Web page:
Disney’s Spies In Disguise is a spy movie with a difference: super-spy Lance Sterling (voiced by Will Smith) is trying to save the world from an evil tech genius when he is accidentally turned into a pigeon by a young scientist (Tom Holland). It may not sound quite like the plot of the next Mission: Impossible movie, but as the film’s production designer Michael Knapp revealed recently at Deadline’s The Contenders New York, that franchise was part of the inspiration for the animated film, which opened Christmas Day.
“We wanted to be really true to all the classics — the Jame Bonds, the Jason Bournes, the Ethan Hunts,” Knapp told the DGA Theater crowd of Academy and guild voters. “And we studied those meticulously — there are some homages to them in the film. But we really wanted to make a spy movie, and it’s a spy movie that gets derailed by things that would only happen in an animated film. It was just such a fun idea, we wanted to really embrace the genre and run with it.”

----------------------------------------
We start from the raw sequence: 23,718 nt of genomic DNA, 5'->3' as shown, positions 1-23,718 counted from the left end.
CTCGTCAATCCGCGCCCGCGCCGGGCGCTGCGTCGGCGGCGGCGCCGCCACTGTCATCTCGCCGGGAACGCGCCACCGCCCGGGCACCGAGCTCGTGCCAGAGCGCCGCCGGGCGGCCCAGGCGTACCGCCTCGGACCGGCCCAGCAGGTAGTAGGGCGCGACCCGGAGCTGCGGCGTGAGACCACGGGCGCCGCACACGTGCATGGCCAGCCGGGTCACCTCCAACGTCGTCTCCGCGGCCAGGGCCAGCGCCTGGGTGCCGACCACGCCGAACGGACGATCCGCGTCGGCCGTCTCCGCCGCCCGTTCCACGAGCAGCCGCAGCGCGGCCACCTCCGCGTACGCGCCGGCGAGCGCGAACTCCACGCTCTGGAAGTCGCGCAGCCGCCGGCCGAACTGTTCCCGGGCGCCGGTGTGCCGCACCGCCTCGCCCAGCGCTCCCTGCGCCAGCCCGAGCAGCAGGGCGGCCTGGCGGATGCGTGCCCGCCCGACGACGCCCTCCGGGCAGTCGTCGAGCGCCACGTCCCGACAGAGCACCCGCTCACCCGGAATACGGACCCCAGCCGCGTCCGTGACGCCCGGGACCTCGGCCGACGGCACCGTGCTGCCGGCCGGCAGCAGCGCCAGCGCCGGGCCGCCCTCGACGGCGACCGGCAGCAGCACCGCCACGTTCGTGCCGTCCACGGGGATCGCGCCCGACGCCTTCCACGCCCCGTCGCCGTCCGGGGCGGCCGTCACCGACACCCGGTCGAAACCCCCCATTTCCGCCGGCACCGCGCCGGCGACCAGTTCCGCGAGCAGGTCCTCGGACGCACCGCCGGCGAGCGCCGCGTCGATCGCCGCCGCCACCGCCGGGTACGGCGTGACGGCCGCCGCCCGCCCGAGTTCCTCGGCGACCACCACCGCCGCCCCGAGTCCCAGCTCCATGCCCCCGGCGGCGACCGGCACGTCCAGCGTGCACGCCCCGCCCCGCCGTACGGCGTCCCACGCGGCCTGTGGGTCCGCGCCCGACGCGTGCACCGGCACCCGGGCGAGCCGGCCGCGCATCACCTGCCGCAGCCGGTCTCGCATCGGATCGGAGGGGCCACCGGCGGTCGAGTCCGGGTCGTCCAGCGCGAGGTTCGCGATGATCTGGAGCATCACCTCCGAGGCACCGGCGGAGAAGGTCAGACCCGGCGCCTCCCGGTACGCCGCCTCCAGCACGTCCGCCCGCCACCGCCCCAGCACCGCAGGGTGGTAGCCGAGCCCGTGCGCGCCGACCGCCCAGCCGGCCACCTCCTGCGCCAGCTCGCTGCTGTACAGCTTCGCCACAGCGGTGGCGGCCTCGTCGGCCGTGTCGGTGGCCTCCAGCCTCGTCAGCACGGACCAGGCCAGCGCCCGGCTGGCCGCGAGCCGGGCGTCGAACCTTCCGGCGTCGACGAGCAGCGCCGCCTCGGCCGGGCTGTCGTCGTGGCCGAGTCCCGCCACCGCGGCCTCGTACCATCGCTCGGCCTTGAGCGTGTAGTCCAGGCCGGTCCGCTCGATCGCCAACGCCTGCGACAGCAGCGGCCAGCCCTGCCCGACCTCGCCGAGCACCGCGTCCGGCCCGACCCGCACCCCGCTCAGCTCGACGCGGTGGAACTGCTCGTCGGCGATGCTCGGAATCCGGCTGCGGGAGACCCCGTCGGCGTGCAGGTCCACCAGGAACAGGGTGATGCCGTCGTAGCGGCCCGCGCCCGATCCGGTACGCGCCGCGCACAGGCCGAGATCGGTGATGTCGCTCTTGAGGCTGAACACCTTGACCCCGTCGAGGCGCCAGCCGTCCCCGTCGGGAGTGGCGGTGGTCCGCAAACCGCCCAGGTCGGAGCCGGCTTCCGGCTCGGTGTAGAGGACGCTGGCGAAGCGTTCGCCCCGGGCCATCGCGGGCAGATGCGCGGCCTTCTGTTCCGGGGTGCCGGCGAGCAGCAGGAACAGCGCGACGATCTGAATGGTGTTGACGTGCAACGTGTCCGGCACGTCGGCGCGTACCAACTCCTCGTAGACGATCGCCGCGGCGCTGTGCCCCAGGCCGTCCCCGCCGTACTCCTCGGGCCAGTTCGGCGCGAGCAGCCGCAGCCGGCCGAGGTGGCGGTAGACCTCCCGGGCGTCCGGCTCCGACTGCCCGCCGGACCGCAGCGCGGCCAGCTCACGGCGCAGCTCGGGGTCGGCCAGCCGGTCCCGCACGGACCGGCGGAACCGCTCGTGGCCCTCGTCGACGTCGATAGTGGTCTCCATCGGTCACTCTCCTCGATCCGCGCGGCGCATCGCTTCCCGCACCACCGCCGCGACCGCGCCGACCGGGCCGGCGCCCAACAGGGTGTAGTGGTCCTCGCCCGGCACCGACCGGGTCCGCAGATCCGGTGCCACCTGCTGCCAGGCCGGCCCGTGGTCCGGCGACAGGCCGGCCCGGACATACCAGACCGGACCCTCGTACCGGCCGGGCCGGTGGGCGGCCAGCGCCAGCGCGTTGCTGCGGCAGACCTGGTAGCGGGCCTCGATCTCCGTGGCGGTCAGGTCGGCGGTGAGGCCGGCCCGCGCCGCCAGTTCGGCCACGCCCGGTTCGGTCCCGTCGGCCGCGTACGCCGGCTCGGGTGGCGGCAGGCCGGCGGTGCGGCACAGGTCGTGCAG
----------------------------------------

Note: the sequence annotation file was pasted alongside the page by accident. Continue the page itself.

As well as spy movies, Knapp said that the designs of Saul Bass (Vertigo, North by Northwest, etc) were also a big influence on the film’s look. “We really loved that graphic, iconic appearance,” he said, “and we wanted to work that into a medium that’s very not that. In the case of this film, it’s a very realistic render, but we wanted to sculpt our characters in ways where they had really clean lines, strong silhouettes, great poses, and then we lit them sculpturally. So we wanted to make sure that, you know, they were always shaped to feature the graphic choices that we made, in their designs. And that carried through to the cinematography, and the lighting, and the staging — everything.”
Knapp also offered new insights into why being a pigeon would be such a bad thing for a super-spy. “Pigeons are the most mundane birds on the planet, but they can fly at 90 miles an hour,” he said. “They can corner at 90 miles per hour. They can see 360 degrees. They can see part of the UV field of light. Y’know, they’re the perfect form for a spy. And it just takes geniuses like us to figure that out and then spend three and a half years making a movie about it…”
Check out the conversation in the video above.
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